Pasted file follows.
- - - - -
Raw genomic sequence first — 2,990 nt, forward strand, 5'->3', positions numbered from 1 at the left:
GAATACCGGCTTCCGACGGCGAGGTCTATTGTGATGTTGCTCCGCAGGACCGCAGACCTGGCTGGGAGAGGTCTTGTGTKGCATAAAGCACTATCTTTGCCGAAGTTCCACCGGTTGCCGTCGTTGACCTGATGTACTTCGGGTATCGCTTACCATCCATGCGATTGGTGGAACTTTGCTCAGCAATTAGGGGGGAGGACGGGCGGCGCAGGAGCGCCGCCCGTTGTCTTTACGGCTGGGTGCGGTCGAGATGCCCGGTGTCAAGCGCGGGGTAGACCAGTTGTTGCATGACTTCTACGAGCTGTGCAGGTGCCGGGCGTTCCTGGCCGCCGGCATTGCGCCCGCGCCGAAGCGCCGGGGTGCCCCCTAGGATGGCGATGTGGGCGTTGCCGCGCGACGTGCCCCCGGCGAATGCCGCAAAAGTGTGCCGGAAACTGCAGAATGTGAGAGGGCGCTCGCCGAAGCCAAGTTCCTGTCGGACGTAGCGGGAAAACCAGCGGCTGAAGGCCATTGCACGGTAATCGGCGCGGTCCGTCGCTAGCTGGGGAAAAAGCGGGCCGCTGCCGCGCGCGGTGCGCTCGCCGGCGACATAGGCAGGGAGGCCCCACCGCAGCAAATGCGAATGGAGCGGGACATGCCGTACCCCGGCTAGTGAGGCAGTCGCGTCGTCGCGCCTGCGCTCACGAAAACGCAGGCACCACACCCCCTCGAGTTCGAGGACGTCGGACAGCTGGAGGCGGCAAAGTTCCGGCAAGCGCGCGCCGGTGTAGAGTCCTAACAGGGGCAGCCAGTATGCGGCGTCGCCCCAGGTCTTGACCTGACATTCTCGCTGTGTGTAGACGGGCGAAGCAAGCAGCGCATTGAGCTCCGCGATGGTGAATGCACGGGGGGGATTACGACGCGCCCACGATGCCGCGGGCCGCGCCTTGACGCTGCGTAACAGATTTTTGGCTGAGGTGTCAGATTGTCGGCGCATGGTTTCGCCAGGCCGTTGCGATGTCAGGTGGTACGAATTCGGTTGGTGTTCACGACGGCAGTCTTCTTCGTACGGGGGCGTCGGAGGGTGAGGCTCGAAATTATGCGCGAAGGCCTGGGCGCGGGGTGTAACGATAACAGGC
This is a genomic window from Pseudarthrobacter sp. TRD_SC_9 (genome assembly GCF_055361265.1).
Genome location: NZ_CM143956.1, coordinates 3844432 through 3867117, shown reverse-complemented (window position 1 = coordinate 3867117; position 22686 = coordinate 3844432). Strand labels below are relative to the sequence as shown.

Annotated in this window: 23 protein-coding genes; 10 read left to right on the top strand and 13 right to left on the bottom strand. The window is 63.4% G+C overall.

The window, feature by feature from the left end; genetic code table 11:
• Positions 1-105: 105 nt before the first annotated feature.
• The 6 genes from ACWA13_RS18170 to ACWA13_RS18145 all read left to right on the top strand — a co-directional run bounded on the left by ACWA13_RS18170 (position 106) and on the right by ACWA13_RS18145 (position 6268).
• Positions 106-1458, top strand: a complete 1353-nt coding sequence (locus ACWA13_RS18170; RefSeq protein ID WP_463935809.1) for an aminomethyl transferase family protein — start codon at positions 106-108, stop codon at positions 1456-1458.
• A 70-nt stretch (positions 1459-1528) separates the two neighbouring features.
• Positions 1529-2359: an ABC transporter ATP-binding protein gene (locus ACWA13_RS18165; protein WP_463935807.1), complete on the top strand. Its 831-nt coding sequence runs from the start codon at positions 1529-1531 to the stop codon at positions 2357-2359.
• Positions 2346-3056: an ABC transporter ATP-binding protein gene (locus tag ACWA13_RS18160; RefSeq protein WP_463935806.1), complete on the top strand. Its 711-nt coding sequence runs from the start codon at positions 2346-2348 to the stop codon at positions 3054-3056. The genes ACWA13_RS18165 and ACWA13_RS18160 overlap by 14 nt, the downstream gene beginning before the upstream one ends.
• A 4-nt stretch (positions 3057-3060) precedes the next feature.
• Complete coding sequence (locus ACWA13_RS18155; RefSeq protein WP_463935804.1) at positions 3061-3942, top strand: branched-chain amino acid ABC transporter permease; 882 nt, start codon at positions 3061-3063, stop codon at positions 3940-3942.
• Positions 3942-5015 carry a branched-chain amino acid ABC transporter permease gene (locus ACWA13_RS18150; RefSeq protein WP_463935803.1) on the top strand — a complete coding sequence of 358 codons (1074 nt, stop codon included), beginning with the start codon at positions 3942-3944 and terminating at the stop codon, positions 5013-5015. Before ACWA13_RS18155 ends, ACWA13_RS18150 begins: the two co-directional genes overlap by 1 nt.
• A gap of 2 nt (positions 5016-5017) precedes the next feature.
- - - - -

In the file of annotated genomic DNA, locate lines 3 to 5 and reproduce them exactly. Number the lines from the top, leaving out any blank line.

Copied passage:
This is a genomic window from Pseudarthrobacter sp. TRD_SC_9 (genome assembly GCF_055361265.1).
Genome location: NZ_CM143956.1, coordinates 3844432 through 3867117, shown reverse-complemented (window position 1 = coordinate 3867117; position 22686 = coordinate 3844432). Strand labels below are relative to the sequence as shown.

Annotated in this window: 23 protein-coding genes; 10 read left to right on the top strand and 13 right to left on the bottom strand. The window is 63.4% G+C overall.